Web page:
By Martin Pauly ✈ November 1, 2020
Congratulations – you have passed your practical test, and you are now a private pilot. It’s a big accomplishment. You are excited and proud – and so is your instructor.
The freedom you now have – fly as you like, making all the decisions on your own, without your CFI involved – unlocks tremendous opportunity, which at the same time can be a bit overwhelming. What do I want to do now? What should I do now?
Sadly, some pilots end up never flying again once they pass their checkride. They are simply lost at that point. I don’t want that to happen to you – so here are a few suggestions and things to consider as you transition to life after the checkride.
Find a mentor pilot
Maybe the single-biggest thing you can do is this: find a mentor pilot. You are no longer required to seek guidance from a CFI, but that doesn’t mean guidance isn’t helpful. There are lots of pilots out there who are happy to help with discussing fun destinations and tips & tricks for getting there safely. Team up with someone like that, someone who has an interest in guiding you and in seeing you succeed as a pilot.
Join a local pilot group
Local pilot groups, such as the nearest EAA chapter, offer a fun way to connect with other pilots in the area. If you want to work with a mentor but don’t know where to look for one, this may be your answer. Beyond that, you will may find some of the group activities to be fun and rewarding. And you will be closer to all the “local knowledge” that affects operations in your area.
Here is how you can find a local EAA chapter.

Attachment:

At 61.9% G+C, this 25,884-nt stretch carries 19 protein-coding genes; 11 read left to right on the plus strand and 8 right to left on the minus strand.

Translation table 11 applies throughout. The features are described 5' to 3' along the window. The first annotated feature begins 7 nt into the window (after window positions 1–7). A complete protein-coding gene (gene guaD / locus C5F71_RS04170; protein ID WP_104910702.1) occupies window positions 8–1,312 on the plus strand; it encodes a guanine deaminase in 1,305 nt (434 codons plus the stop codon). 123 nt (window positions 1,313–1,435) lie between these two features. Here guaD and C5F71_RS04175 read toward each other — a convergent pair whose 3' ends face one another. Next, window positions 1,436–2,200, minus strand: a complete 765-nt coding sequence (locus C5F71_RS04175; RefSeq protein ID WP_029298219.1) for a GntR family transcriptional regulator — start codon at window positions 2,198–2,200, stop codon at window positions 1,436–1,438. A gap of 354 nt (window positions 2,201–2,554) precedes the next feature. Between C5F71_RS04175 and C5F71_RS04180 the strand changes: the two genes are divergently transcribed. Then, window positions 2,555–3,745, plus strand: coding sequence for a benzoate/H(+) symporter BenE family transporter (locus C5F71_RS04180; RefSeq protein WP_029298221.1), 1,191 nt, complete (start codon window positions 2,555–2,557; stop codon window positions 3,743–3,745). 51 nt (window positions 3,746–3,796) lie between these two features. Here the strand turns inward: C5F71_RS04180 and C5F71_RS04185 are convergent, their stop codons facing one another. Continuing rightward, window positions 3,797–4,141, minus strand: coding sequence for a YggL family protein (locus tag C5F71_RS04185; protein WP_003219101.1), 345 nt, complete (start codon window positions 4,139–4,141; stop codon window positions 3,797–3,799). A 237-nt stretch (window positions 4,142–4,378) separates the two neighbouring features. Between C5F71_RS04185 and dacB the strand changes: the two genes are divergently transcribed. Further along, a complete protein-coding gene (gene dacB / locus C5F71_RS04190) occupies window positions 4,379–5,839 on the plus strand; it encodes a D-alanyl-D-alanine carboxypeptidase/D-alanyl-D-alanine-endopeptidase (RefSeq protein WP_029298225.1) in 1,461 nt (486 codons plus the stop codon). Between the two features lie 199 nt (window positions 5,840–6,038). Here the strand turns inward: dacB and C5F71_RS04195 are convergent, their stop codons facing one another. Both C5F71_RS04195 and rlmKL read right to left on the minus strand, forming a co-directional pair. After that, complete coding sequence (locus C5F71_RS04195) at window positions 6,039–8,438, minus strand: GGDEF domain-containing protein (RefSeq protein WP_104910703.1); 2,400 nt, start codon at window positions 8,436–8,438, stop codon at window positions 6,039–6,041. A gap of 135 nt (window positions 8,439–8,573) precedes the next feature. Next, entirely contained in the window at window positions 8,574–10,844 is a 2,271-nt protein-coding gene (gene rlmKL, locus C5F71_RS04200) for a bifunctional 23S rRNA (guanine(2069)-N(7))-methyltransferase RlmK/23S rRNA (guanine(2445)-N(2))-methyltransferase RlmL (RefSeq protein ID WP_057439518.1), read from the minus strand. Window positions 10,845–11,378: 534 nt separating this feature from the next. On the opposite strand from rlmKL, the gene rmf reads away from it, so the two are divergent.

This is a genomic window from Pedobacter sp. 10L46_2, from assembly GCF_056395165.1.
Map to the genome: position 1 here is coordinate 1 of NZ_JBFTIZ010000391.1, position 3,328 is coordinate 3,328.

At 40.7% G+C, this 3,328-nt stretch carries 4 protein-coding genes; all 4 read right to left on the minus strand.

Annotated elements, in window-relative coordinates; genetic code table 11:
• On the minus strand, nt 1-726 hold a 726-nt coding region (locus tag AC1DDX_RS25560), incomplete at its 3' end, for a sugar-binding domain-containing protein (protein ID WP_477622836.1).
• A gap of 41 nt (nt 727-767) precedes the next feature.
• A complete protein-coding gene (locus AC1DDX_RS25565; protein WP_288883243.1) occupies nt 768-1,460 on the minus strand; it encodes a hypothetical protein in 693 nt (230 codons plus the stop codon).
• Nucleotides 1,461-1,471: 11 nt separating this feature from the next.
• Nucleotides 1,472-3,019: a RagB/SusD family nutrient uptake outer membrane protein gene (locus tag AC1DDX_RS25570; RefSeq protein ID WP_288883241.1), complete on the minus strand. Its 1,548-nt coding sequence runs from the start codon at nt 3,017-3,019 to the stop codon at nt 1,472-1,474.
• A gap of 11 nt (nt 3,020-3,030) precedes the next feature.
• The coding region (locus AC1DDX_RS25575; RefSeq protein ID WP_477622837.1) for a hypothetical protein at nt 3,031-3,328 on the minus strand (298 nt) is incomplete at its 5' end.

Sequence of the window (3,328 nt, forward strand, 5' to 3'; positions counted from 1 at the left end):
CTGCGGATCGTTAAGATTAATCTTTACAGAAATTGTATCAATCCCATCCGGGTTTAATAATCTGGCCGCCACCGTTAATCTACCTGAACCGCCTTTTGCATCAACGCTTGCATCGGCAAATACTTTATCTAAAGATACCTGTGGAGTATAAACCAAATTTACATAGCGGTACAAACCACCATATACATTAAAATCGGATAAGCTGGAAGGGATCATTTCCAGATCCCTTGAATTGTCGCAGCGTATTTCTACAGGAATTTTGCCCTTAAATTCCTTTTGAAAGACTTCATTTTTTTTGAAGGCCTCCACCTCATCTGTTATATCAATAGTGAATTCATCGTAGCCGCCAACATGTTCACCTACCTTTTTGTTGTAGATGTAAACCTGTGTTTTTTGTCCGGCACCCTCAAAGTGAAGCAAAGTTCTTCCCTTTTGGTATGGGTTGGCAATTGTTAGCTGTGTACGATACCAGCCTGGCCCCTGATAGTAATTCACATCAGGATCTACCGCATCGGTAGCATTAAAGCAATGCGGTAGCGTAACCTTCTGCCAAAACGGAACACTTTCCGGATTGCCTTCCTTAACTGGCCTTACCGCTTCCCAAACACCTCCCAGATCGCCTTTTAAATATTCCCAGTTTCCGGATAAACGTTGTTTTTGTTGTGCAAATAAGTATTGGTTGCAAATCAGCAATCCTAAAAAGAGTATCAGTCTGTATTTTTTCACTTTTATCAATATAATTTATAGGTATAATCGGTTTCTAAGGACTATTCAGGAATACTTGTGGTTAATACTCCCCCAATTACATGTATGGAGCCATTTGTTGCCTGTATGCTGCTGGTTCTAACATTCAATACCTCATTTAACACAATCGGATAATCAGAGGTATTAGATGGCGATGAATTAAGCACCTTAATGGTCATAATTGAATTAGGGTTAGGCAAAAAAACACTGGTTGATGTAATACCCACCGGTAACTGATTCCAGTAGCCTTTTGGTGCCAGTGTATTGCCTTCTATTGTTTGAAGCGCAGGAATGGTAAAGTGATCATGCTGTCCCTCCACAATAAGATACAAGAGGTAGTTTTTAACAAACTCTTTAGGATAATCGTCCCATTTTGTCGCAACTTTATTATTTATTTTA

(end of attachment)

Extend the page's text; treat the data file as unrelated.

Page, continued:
Set goals for your flying
Sometimes good things happen by accident, but you can greatly improve the odds by making some goals for yourself, such as
- I want to go on a day trip to a beach
- I want to fly my family on a vacation trip
- I want to own my own airplane
- I want to fly aerobatics
- I want to fly helicopters
- I want to fly historic warbirds
- I want to fly for a living
- I want to teach others how to fly
It doesn’t matter what your goals are, and it’s perfectly fine for them to evolve over time. What matters is that you have some goals. Discuss your goals with your mentor pilot or CFI, and together you can work on a plan and timeline to get you there. The goals should help you grow, but they should also be fun. If this feels painful, that’s a sign that there are better ways to do it.
Seek more training
Training? Me? I just passed the checkride; what else could there be to learn? A lot is the answer to that question.
The obvious part is you will need training to pursue additional ratings or certificates. For example, to get an instrument rating – a very common and useful add-on to the private pilot certificate – you will need formal training with a CFI. You will also be required to have a flight review with a CFI every 24 months to exercise the privileges of your private pilot certificate.
But there is another important aspect of training, albeit less obvious and less black-and-white. Our flying skills are perishable – both the hands-on stick-and-rudder skills and the knowledge of all the things you learned in ground school. Regular recurrent training ensures you stay sharp on those skills and even improve over time. The flight review every other year is the legal minimum you must meet, though I recommend to seek shorter intervals. And if that doesn’t sound like fun, you haven’t flown with the right instructor yet.
Stay in touch with your CFI
As your CFI, I am very interested in seeing what you, my former student, do over time with what you have learned – and see where your flying journey takes you. Your CFI can help with all of the above steps, so drop him or her a note every now and then about what you have done and what questions you have.